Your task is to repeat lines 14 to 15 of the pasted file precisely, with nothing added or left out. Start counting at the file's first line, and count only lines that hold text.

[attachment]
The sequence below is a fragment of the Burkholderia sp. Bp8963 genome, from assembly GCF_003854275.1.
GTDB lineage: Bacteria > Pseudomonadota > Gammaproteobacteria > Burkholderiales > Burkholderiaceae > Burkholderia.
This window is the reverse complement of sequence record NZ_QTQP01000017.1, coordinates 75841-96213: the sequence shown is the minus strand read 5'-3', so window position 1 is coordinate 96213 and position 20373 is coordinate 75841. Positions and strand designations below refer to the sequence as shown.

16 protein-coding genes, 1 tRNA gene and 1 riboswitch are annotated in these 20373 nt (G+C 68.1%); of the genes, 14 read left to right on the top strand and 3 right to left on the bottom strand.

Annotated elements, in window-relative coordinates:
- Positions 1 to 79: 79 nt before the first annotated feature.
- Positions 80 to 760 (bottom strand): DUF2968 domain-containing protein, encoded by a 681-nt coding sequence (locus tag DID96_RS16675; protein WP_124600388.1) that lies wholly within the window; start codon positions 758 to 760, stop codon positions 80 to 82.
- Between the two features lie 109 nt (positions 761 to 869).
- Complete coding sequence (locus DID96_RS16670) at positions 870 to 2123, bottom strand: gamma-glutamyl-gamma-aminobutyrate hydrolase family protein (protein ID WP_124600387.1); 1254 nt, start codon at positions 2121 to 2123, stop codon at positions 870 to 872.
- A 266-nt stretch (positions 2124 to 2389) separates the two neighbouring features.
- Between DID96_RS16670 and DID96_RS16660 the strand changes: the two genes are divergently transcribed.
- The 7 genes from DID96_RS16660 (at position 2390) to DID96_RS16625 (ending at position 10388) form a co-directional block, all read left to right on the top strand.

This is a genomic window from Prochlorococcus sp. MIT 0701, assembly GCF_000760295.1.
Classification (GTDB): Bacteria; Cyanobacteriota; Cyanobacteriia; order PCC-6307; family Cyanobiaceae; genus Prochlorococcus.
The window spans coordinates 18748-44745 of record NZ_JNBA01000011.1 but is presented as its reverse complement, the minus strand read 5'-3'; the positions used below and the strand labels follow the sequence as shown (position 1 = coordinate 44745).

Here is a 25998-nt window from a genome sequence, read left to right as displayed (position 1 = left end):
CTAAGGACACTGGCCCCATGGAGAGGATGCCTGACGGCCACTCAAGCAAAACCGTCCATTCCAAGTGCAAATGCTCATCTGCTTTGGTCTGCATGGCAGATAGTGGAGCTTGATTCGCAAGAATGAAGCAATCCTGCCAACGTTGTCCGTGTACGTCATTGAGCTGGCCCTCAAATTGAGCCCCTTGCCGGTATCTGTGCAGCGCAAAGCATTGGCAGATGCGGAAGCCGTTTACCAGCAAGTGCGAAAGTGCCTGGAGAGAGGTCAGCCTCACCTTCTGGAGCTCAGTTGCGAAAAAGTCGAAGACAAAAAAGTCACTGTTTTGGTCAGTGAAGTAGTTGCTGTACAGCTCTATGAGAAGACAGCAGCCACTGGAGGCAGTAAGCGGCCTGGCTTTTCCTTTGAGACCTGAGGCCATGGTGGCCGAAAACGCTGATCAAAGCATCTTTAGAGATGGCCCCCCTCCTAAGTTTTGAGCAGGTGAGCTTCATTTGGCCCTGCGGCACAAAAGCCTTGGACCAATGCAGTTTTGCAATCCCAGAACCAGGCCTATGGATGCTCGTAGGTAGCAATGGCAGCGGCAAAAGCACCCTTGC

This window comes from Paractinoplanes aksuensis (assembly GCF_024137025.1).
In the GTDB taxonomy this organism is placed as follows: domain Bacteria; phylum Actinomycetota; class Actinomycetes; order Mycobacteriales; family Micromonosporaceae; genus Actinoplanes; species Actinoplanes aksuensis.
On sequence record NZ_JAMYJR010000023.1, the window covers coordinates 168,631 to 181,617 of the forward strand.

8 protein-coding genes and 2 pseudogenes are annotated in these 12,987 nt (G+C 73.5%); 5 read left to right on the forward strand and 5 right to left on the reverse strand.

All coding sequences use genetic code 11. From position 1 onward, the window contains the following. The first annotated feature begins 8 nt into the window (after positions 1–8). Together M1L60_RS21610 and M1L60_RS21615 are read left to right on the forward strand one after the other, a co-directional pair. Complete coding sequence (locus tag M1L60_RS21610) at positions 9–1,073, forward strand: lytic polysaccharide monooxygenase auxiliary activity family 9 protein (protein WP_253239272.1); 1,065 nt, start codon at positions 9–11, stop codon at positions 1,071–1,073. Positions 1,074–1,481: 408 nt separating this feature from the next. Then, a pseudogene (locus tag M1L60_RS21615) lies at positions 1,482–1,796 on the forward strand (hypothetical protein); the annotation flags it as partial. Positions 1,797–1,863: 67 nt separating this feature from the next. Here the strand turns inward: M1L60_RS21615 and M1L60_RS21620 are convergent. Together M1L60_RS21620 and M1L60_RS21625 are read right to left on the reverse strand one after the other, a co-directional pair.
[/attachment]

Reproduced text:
Classification (GTDB): Bacteria; Cyanobacteriota; Cyanobacteriia; order PCC-6307; family Cyanobiaceae; genus Prochlorococcus.
The window spans coordinates 18748-44745 of record NZ_JNBA01000011.1 but is presented as its reverse complement, the minus strand read 5'-3'; the positions used below and the strand labels follow the sequence as shown (position 1 = coordinate 44745).